Therefore be imitators of God, as beloved children; and walk in love, (5:1–2a)
The walk of the believer is a key matter to Paul. He has introduced the fact that ours is to be a worthy walk (4:1) and a walk different from the world’s (4:17). He will also call for a walk in light (5:8) and a walk in wisdom (5:15). In this verse the apostle pleads with believers to walk in such a way that daily life is characterized by love. Growing in love is a continuing need for every believer, since love fulfills all of God’s law (Rom. 13:8–10). As we grow in love we also see the need to be even more loving. And since biblically defined love is so contrary to the flesh, we are always in need of reminders and encouragement to love.
Therefore refers back to the last part of chapter 4, especially verse 32. Kindness, tender-heartedness, and forgiveness are characteristics of God, who is love. God Himself is infinitely kind, tender-hearted, and forgiving, and we achieve those virtues by imitating their Source.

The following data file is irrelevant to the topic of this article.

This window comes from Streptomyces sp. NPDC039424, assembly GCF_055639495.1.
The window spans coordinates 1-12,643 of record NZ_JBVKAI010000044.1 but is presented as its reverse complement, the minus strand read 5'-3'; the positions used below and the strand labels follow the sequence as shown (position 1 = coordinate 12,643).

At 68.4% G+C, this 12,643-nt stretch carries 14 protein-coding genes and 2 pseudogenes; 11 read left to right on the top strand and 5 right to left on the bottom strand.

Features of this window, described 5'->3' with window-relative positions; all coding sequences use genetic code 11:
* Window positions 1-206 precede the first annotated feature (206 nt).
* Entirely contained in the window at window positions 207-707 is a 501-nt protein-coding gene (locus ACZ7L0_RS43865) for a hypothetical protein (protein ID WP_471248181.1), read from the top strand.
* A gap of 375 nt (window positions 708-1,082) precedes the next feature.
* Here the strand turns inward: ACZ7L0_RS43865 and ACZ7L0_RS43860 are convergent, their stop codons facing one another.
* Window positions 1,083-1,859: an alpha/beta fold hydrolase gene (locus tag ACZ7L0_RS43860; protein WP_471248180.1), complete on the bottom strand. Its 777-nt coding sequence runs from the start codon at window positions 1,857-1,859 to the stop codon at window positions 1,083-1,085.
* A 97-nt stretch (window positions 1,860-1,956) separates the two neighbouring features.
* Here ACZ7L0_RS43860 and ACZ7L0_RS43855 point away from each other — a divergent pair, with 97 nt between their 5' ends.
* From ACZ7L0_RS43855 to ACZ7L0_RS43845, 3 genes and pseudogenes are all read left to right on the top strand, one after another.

Mimētēs (imitator) is the term from which we get mimic, someone who copies specific characteristics of another person. As imitators of God, Christians are to imitate God’s characteristics, and above all His love. The whole of the Christian life is the reproduction of godliness as seen in the person of Christ. God’s purpose in salvation is to redeem men from sin and to conform them “to the image of His Son” (Rom. 8:29). To be conformed to Christ is to become perfect, just as God is perfect (Matt. 5:48). “As obedient children,” Peter tells us, “do not be conformed to the former lusts which were yours in your ignorance, but like the Holy One who called you, be holy yourselves also in all your behavior; because it is written, ‘You shall be holy, for I am holy’ ” (1 Pet. 1:14–16; cf. Lev. 11:44). The great hope of believers is, “We know that, when He appears, we shall be like Him, because we shall see Him just as He is” (1 John 3:2). Imitating His love is possible because “the love of God has been poured out within our hearts through the Holy Spirit who was given to us” (Rom. 5:5).